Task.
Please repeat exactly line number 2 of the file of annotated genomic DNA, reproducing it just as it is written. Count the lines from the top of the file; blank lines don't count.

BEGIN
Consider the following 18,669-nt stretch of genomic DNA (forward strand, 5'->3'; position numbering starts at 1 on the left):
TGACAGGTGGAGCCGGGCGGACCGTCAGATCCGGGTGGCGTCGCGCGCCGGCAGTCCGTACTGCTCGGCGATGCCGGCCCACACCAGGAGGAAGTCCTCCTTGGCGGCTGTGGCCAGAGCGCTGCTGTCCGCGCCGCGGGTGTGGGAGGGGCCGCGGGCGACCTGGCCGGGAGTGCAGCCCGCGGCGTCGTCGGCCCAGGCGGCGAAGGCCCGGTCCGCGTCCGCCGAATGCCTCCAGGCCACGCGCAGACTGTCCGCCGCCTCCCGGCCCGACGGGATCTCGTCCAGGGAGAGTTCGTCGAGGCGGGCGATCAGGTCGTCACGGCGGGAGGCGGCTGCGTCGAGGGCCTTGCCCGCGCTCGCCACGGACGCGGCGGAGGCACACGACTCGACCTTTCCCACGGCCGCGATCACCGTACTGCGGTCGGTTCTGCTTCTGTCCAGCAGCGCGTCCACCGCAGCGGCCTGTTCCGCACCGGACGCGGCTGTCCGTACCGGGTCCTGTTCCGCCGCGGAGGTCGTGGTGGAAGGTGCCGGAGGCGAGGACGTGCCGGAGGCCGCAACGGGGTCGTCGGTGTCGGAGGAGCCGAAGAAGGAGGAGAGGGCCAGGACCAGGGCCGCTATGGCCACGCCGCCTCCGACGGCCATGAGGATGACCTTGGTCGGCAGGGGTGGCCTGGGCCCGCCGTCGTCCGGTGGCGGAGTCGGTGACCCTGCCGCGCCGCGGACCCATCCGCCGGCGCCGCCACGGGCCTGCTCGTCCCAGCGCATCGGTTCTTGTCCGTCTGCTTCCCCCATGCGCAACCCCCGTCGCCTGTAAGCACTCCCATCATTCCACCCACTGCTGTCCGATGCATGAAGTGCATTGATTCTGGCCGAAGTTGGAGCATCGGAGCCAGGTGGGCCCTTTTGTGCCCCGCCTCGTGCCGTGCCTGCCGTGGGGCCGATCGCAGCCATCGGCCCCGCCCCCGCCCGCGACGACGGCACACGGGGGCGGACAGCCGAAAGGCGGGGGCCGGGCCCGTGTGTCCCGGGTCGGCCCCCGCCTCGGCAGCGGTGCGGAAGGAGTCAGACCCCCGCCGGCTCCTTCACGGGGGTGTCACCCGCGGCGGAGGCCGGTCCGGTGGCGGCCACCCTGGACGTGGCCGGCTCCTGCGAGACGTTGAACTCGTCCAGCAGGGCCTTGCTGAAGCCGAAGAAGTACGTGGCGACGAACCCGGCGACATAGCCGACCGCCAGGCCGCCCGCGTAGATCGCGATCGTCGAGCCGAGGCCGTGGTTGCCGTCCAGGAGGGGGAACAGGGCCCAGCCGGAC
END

TGACAGGTGGAGCCGGGCGGACCGTCAGATCCGGGTGGCGTCGCGCGCCGGCAGTCCGTACTGCTCGGCGATGCCGGCCCACACCAGGAGGAAGTCCTCCTTGGCGGCTGTGGCCAGAGCGCTGCTGTCCGCGCCGCGGGTGTGGGAGGGGCCGCGGGCGACCTGGCCGGGAGTGCAGCCCGCGGCGTCGTCGGCCCAGGCGGCGAAGGCCCGGTCCGCGTCCGCCGAATGCCTCCAGGCCACGCGCAGACTGTCCGCCGCCTCCCGGCCCGACGGGATCTCGTCCAGGGAGAGTTCGTCGAGGCGGGCGATCAGGTCGTCACGGCGGGAGGCGGCTGCGTCGAGGGCCTTGCCCGCGCTCGCCACGGACGCGGCGGAGGCACACGACTCGACCTTTCCCACGGCCGCGATCACCGTACTGCGGTCGGTTCTGCTTCTGTCCAGCAGCGCGTCCACCGCAGCGGCCTGTTCCGCACCGGACGCGGCTGTCCGTACCGGGTCCTGTTCCGCCGCGGAGGTCGTGGTGGAAGGTGCCGGAGGCGAGGACGTGCCGGAGGCCGCAACGGGGTCGTCGGTGTCGGAGGAGCCGAAGAAGGAGGAGAGGGCCAGGACCAGGGCCGCTATGGCCACGCCGCCTCCGACGGCCATGAGGATGACCTTGGTCGGCAGGGGTGGCCTGGGCCCGCCGTCGTCCGGTGGCGGAGTCGGTGACCCTGCCGCGCCGCGGACCCATCCGCCGGCGCCGCCACGGGCCTGCTCGTCCCAGCGCATCGGTTCTTGTCCGTCTGCTTCCCCCATGCGCAACCCCCGTCGCCTGTAAGCACTCCCATCATTCCACCCACTGCTGTCCGATGCATGAAGTGCATTGATTCTGGCCGAAGTTGGAGCATCGGAGCCAGGTGGGCCCTTTTGTGCCCCGCCTCGTGCCGTGCCTGCCGTGGGGCCGATCGCAGCCATCGGCCCCGCCCCCGCCCGCGACGACGGCACACGGGGGCGGACAGCCGAAAGGCGGGGGCCGGGCCCGTGTGTCCCGGGTCGGCCCCCGCCTCGGCAGCGGTGCGGAAGGAGTCAGACCCCCGCCGGCTCCTTCACGGGGGTGTCACCCGCGGCGGAGGCCGGTCCGGTGGCGGCCACCCTGGACGTGGCCGGCTCCTGCGAGACGTTGAACTCGTCCAGCAGGGCCTTGCTGAAGCCGAAGAAGTACGTGGCGACGAACCCGGCGACATAGCCGACCGCCAGGCCGCCCGCGTAGATCGCGATCGTCGAGCCGAGGCCGTGGTTGCCGTCCAGGAGGGGGAACAGGGCCCAGCCGGAC